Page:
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OneEleven announces George Eichholzer as CTO



George Eichholzer
George Eichholzer, CTO, OneEleven
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Scaleup hub OneEleven is building on its recent expansion plans with the announcement of a new CTO. George Eichholzer has worked previously as VP Engineering at Top Hat and has held senior positions at NexJ Systems and Oracle.

Eichholzer is an important part of OneEleven’s plans to expand worldwide in the coming months, and brings his high-level skills across a variety of sectors to the developing senior leadership team at the heart of the hub’s expansive growth.

As CTO, Eichholzer will oversee the development of new tech services and products as OneEleven supports the needs of its many growing member companies. He will also oversee the hub’s systems worldwide as OneEleven continues to expand.

“I am very fortunate to have participated in every wave of technology since computers initially showed up and eventually became ubiquitous in our daily lives,” says Eichholzer. “I am very excited to leverage what I have learned growing technology companies to make OneEleven the top scaleup community in the world.”

“As we expand into new markets and develop service offerings that address the technology requirements for rapidly scaling companies, the need for adding a seasoned technology leader to our team becomes apparent and critical to our success,” explains Dean Hopkins, Chief Growth Officer at OneEleven. “That’s why I’m so pleased to welcome George as OneEleven’s first Chief Technology Officer. With his strong background in scaling technology across various industries, particularly within startups, George will be instrumental in the future success of our scaleup hub.”

OneEleven has announced a big expansion to their Toronto office in order to offer their scaling services to more high-growth tech companies. The hub focusses on providing support to organizations during the crucial transition between the Seed Stage to Series A funding.

As well as expanding in Toronto, OneEleven is opening a space Ottawa in July and is looking to expand into Vancouver, London, Berlin, Boston, and beyond. Companies interested in joining the OneEleven community of scaleups can apply here.

OneEleven is also co-producer with DX Journal around #ScaleStrategy, an editorial series designed to help entrepreneurs and intrapraneurs scale.

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VC firms should diversify to improve financial performance



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A Harvard University study on diversity’s effect within the venture capital industry, focusing on measures of financial performance, has found that having diversity on a team improves a VC firm’s overall fund returns, among other things.

Findings from a Harvard January 2017 study on diversity in innovation, conducted by Paul A. Gompers and Sophie Q. Wang was featured in the July-August issue of Harvard Business Review, where the story specifically focused on the hard financial gains that diversity can bring a company.

The 2017 research focused on women and ethnic minorities working within VC firms and working as founders of VC-backed startups.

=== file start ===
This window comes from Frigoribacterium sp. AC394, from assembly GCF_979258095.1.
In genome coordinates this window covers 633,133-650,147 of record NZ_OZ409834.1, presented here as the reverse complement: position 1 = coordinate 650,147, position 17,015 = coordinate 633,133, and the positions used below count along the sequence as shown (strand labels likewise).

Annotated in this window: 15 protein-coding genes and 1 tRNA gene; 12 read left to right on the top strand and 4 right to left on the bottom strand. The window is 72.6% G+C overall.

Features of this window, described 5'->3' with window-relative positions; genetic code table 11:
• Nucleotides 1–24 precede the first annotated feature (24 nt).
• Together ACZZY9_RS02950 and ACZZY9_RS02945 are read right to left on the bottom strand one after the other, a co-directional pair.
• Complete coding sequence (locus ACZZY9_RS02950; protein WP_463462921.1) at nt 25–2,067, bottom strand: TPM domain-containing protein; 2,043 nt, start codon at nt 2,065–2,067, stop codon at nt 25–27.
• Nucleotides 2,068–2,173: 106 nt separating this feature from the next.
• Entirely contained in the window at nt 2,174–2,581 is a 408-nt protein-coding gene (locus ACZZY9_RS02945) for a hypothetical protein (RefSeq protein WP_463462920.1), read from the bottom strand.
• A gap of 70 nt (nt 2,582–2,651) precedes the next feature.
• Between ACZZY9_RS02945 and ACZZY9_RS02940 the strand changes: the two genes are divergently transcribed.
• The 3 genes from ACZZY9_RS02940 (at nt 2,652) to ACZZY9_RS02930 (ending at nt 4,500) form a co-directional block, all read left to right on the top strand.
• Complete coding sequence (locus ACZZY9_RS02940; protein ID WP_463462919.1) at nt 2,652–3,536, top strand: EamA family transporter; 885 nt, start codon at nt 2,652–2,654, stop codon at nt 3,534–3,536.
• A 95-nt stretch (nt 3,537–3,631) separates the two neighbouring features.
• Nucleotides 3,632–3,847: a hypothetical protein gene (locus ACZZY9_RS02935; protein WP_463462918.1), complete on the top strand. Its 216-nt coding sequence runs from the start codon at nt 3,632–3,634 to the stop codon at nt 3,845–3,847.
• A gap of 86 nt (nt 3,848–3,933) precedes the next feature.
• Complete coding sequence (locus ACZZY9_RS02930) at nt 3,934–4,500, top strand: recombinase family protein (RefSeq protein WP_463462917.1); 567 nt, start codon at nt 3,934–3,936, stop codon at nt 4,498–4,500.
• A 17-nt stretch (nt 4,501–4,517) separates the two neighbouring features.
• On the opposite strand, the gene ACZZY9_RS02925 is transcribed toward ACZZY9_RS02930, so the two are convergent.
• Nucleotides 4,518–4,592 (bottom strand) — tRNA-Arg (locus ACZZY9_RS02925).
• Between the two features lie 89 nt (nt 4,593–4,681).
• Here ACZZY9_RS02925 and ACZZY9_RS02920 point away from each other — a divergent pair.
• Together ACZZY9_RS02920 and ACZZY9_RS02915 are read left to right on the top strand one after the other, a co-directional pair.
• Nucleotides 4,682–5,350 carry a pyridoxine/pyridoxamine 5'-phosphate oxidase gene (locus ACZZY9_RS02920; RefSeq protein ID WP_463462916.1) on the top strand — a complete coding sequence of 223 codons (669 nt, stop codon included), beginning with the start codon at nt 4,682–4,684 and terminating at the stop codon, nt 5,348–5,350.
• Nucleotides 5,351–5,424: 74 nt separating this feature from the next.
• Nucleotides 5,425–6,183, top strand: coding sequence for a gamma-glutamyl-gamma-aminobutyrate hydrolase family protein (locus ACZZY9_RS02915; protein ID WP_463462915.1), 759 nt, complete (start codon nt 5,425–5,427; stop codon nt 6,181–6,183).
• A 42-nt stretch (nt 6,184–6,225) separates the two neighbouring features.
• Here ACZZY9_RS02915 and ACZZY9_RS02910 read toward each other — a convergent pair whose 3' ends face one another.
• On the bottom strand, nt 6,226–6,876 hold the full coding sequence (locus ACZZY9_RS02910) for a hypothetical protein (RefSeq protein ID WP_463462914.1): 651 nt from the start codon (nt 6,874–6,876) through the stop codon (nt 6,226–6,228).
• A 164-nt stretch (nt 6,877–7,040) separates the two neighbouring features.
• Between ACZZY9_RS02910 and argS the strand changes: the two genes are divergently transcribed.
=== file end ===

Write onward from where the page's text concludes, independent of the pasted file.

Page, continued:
The HBR article argues that “diversity significantly improves financial performance on measures such as profitable investments at the individual portfolio-company level and overall fund returns.” Partly because of homophily, a “desire to associate with similar people.” While homophily can bring “social benefits”, the article reads, it “can also lead investors and firms to leave a lot of money on the table.”

The 2017 study reports that only 8 per cent of VC investors are women, 2 per cent are Hispanic, and fewer than 1 per cent are black. This is combined with the fact that VCs are more likely to partner with people who share their gender, race, educational background, previous employer, and have a degree from the same school means that “VCs tend to keep teaming up with those who share their traits.”

According to HBR, “the more similar the investment partners, the lower their investments’ performance.” This, in an industry where “nearly three-quarters of VC firms have never hired a woman in that role.”

But, according to HBR, when VC firms hired 10 per cent more women, they saw a “1.5% average increase in overall fund returns each year and had 9.7% more profitable exits.”

To “reap diversity’s benefits,” HBR recommends that founders make diversity a higher priority, recognize hiring biases, and expand their network, both social and professional, to include contacts from differing backgrounds.

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Jodi Kovitz’s advice for how any company can move the dial on inclusiveness



#MoveTheDial Founder & CEO, Jodi Kovitz
#MoveTheDial Founder & CEO, Jodi Kovitz
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Diversity and inclusion in the workforce won’t happen because you wish it – you must take action, says #MoveTheDial Founder & CEO, Jodi Kovitz.

“Many women talk about critical turning points where someone, in a really small moment in their career, gave them an opportunity for step changes,” Kovitz told DX Journal. “If you go to a meeting with your executive team, ask if you can bring a young woman with you so she can learn. Give her a chance to contribute or make an introduction. Then get out of the way and empower her to rise to her own potential.”